Letters, April 5, 2010

Published on .

One Club not cutting back on diversity efforts

RE: "Too Few Diversity Dollars on Mad Avenue" (AA, March 29)

I am writing in response to Ad Age's recent article on diversity in the advertising community. Your article implies that our organization, The One Club, has ceased all diversity programming. While it is true that our program "Adversity" was discontinued late last year, it does not mean that The One Club has discontinued all diversity-outreach efforts. On the contrary, The One Club has grown our diversity outreach and programming to promote diversity across all creative fields in the industry.

This past January, we introduced a new generation to the many opportunities in the worlds of advertising and design when we launched "Creative Boot Camp" at CUNY Macaulay Honors College here in New York. Students from local universities and community colleges attended a four-day workshop led by creative directors and designers from around the U.S., to introduce students to the art of creating advertising for clients from initial concepting through to the final pitch. Workshops were lead by some of the industry's top names including: Joe Duffy, Kash Sree, Dave Holloway, Francois Grouiller (GSP), Stuart Brown (GSP), Niklas Lilja (GSP), Shameka Brown Barbosa ( Y&R), Joanna Jenkins (Global Hue) and Joseph Duffy (Duffy & Partners).

We provided each of the Creative Bootcamp students with a complimentary one-year membership to the One Club. This keeps them connected to the industry through free admittance to One Club events, access to our members-only portfolio reviews, discounted ticket prices to our award shows, free copies of the One Show Annuals and a subscription to our industry publication One.A.magazine.

The top five students have been offered the opportunity to compete for an exclusive internship at Global Hue. They were all also given tickets to attend the 2010 One Show Awards Ceremony.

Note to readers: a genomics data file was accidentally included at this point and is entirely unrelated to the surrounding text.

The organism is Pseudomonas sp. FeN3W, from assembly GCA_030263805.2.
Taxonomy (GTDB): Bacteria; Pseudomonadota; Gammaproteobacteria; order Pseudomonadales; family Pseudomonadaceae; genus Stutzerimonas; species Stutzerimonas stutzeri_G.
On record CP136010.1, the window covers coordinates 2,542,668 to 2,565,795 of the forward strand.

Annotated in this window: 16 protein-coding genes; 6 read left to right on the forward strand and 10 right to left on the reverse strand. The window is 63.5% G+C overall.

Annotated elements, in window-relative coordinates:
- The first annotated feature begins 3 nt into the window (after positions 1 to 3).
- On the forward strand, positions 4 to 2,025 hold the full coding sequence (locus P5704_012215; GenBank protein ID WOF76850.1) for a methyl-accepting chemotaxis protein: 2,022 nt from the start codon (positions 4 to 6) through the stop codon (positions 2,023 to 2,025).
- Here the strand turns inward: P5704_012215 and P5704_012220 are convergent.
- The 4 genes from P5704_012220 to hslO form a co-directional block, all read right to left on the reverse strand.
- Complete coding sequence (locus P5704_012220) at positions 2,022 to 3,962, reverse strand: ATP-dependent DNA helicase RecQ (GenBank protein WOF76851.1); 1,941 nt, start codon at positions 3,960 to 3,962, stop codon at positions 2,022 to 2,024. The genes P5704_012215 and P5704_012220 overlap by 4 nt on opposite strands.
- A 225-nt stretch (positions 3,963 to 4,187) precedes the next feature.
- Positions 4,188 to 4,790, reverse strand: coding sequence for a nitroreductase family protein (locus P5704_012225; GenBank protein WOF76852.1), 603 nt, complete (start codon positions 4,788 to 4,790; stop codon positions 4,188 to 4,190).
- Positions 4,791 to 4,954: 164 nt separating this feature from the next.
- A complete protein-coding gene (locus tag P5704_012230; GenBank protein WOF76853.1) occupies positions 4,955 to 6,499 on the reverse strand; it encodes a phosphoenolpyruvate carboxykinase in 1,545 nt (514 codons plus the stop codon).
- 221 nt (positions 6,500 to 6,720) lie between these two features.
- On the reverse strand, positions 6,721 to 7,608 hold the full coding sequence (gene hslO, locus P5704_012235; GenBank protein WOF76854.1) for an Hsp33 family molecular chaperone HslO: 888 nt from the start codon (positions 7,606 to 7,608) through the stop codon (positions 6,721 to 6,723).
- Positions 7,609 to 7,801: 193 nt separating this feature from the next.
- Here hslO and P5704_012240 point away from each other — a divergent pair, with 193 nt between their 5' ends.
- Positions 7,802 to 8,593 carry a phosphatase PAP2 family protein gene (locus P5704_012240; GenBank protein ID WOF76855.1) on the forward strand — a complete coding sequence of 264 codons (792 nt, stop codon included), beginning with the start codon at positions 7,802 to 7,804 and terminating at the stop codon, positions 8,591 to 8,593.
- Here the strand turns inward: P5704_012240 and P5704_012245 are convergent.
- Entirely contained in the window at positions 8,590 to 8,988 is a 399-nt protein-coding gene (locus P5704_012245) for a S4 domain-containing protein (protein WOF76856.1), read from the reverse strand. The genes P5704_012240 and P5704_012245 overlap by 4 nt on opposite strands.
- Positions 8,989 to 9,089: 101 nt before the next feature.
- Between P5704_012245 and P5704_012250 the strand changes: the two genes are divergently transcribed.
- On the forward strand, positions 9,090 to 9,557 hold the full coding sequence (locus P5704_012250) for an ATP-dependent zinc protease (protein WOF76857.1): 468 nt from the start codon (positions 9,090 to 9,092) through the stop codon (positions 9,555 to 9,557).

We're in the midst of planning Diversity Boot Camp programs in Atlanta, Chicago and Los Angeles and second one in New York.

Prior to the boot-camp program, The One Club attended career fairs at Brooklyn College, Kingsborough Community College and Hunter College, where we hosted two separate panels with creatives from agencies such as McCann, Y&R, Global Hue, Wieden & Kennedy and Uniworld. These sessions provided the attending CUNY students, who had creative skills but had not thought about advertising as a career path, with insight and information on what a career in advertising looks like and how to get started. It also provided an open forum for them to mix and mingle with top creatives from New York advertising agencies and ask them any questions they had about the current state of the advertising industry.

We pride ourselves and constantly challenge ourselves on how best to reach young students and professionals of all backgrounds and skill levels. It is our goal to promote the creative fields not only within our own community, but across all fields. We could not agree more with Nancy Hill's comments in the story -- we are simply not just "throwing more money at diversity" programs – we are making coordinated efforts to work directly with young people from diverse backgrounds.

Editor's note: Ad Age in no way implied that The One Club is ceasing diversity activities. From the original story: "One Club President Kevin Swanepoel attributes that split to tough economic times, though he says other diversity programs are under way."

Another approach to diversity

RE: "Too Few Diversity Dollars on Mad Avenue" (AA, March 29)

I don't need to be mentored. In fact, I can learn on my own if given the opportunity. My degree in advertising says I am more than qualified for an entry-level position. Yet I cannot even get an interview with an ad agency. Maybe candidates of color should change their names to reflect the white majority -- Either that, or remove names from résumés. I am sure we would be surprised at the result.

'Drinkability' not the problem

RE: "A-B's Big Blunder: Letting Consultants Steer the Brand" (AA, March 15)

The core problem with the "Drinkability" campaign is that it begins with a lie. Bud Light Fizzy Rice Water really isn't drinkable, at least by anyone who actually enjoys the taste of hops.

Nobody who likes beer would compliment a beer by saying "Eh, it's drinkable." That's the kind of thing you say in college, when you only have $6 for a case of Natty Boh or Keystone. So who is the target here? People who don't really like beer, but don't want to look unmanly by drinking Coke Zero?

As the man said: Stay thirsty, my friends. And quench that thirst with beer. Real beer.


RE: "Web's big boost to magazines? Selling print subscriptions" (AA, March 29). The subscriptions service from Time Inc. that works like a Netflix for magazines is called Maghound, not Newshound.

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